Understanding attention in large language models

How do chatbots based on the transformer architecture decide what to pay attention to in a conversation? They’ve made their own machine learning algorithms to tell them.
six pixelated image squares
In this test case from the study, a transformer model homes in on the relevant part of the image—the frog—over hundreds of rounds of training (epochs). At first, attention is directed randomly around the image. But with training, the model learns to ignore the parts of the image that aren’t the frog. Credit: Davoud Ataee Tarzanagh and Xuechen Zhang, SOTA Lab, University of Michigan

Chatbot users often recommend treating a series of prompts like a conversation, but how does the chatbot know what you’re referring back to? A new study reveals the mechanism used by transformer models—like those driving modern chatbots—to decide what to pay attention to.

“Let’s say you have some text which is very long, and you are asking the chatbot to identify key topics, to aggregate and summarize them. In order to do this, you need to be able to focus on exactly the right kinds of details,” said Samet Oymak, Assistant Professor of Electrical and Computer Engineering at the University of Michigan, who supervised the study to be presented at the Neural Information Processing Systems Conference (NeurIPS) on Wednesday, Dec. 13. 

“We have mathematically shown for the first time how transformers learn to do this,” he said.

We have mathematically shown for the first time how transformers learn to do this.

Prof. Samet Oymak

Transformer architectures, first proposed in 2017, revolutionized natural language processing because they are so good at consuming very long strings of text—GPT-4 can handle whole books. Transformers break the text up into smaller pieces, called tokens, that are processed in parallel yet hang onto the context around each word. The GPT large language model spent years digesting text from the internet before springing onto the scene with a chatbot so conversant it could pass the bar exam.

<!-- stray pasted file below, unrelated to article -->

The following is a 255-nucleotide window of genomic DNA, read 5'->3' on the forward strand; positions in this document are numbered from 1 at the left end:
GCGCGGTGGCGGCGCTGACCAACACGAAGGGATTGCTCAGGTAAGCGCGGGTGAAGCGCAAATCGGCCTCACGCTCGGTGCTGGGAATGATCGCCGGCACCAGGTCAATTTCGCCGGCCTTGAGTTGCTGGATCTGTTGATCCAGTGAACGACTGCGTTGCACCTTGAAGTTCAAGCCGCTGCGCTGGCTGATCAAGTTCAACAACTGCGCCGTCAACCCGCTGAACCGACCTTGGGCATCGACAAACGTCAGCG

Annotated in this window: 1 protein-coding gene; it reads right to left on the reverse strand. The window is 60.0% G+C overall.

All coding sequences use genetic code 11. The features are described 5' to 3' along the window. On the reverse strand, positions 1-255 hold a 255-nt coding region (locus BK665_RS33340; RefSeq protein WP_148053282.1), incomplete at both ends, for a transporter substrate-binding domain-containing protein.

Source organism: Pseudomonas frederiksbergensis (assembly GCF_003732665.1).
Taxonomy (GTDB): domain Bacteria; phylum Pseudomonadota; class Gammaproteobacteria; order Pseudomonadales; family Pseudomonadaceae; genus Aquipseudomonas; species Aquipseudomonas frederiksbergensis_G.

The key to transformers is the attention mechanism: they decide what information is most relevant. What Oymak’s team found is that part of a transformer’s method for doing this is pretty old-school—they’re basically using support vector machines invented 30 years ago. An SVM sets a boundary so that the data falls into one of two categories. For instance, they’re used to identify positive and negative sentiment in customer reviews. It turns out that transformers are doing something similar in deciding what to pay attention to—and what to ignore.

Samet Oymak
Samet Oymak.

For all it sounds like you’re talking to a person, ChatGPT is actually doing multidimensional math. Each token of text becomes a string of numbers called a vector. The first time you enter a prompt, ChatGPT uses its mathematical attention mechanism to attach weights to each vector, and hence each word and word combination, to decide which to take into account as it formulates its response. It’s a word prediction algorithm, so it starts by predicting the first word that might begin a good response, then the next and the next, until the response is complete.

Then when you enter the next prompt, it feels like a continuation of the conversation to you, but ChatGPT is actually reading the whole conversation from the start, assigning new weights to each token, and then formulating a response based on this new appraisal. This is how it gives the impression of being able to recall something said earlier. It’s also why, if you give it the first hundred lines of Romeo and Juliet and ask it to explain the problem between the Montagues and Capulets, it can summarize the most relevant interactions.

This much was already known about how transformer neural networks operate. However, transformer architectures aren’t designed with an explicit threshold for what to pay attention to and what not to. That’s what the SVM-like mechanism is for. 

“We don’t understand what these black box models are doing, and they are going mainstream,” Oymak said. “This is one of the first studies to clearly show how the attention mechanism can find and retrieve a needle of useful information in a haystack of text.”

This is one of the first studies to clearly show how the attention mechanism can find and retrieve a needle of useful information in a haystack of text.

Prof. Samet Oymak

The team intends to use this knowledge to make large language models more efficient and easier to interpret, and they anticipate that it will be useful for others working on aspects of AI where attention is important, such as perception, image processing and audio processing.

The study, Max-margin token selection in attention mechanism, was selected as a NeurIPS 2023 spotlight poster.

A second paper, digging more deeply into the topic, will be presented at the Mathematics of Modern Machine Learning workshop at NeurIPS 2023: Transformers as support vector machines.